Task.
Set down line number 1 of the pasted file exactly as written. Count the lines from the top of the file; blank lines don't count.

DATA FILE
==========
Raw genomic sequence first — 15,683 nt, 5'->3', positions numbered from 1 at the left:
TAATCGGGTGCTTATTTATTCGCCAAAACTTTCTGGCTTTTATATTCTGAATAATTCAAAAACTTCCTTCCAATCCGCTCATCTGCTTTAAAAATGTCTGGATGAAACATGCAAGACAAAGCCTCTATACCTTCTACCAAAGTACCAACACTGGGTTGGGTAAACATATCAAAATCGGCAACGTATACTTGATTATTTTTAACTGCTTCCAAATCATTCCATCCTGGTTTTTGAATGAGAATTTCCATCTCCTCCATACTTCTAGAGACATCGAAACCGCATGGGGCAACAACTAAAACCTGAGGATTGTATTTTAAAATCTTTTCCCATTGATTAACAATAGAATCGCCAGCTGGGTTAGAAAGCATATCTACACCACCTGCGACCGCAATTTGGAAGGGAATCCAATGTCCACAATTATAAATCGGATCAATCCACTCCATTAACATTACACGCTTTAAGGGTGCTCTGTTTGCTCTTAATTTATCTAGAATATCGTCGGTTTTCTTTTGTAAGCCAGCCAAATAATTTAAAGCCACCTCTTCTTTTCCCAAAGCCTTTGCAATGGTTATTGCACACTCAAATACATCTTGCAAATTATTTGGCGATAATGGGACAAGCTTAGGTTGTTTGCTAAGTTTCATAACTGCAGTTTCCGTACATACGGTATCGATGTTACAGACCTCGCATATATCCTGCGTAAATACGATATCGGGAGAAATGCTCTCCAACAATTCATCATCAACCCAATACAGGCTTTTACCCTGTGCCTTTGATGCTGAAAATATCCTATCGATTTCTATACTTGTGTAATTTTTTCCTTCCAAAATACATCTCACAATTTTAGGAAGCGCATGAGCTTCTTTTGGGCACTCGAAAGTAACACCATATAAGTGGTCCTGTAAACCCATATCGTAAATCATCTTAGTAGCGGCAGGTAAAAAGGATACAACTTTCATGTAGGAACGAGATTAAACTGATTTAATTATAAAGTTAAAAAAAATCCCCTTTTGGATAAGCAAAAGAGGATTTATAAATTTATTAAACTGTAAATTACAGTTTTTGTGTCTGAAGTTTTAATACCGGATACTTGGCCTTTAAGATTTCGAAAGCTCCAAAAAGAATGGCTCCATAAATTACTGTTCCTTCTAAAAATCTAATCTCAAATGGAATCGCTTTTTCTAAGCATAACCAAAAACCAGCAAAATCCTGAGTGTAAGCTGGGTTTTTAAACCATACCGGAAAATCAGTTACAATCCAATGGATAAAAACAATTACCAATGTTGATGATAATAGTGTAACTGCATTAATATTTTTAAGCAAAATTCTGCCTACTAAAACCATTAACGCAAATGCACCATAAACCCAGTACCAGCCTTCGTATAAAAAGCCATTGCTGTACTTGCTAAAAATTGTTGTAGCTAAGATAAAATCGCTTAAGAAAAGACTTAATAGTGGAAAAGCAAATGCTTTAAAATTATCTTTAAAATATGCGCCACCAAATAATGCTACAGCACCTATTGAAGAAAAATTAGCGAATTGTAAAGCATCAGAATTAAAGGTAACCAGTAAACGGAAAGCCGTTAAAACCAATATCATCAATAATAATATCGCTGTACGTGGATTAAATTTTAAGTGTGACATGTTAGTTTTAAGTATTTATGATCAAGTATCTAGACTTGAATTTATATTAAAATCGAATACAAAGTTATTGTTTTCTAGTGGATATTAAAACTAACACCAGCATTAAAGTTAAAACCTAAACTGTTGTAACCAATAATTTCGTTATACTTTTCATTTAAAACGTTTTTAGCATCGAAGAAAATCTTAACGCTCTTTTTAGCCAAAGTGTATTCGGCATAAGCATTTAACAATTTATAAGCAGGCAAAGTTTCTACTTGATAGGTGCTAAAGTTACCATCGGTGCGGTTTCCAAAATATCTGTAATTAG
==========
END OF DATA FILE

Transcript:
Raw genomic sequence first — 15,683 nt, 5'->3', positions numbered from 1 at the left: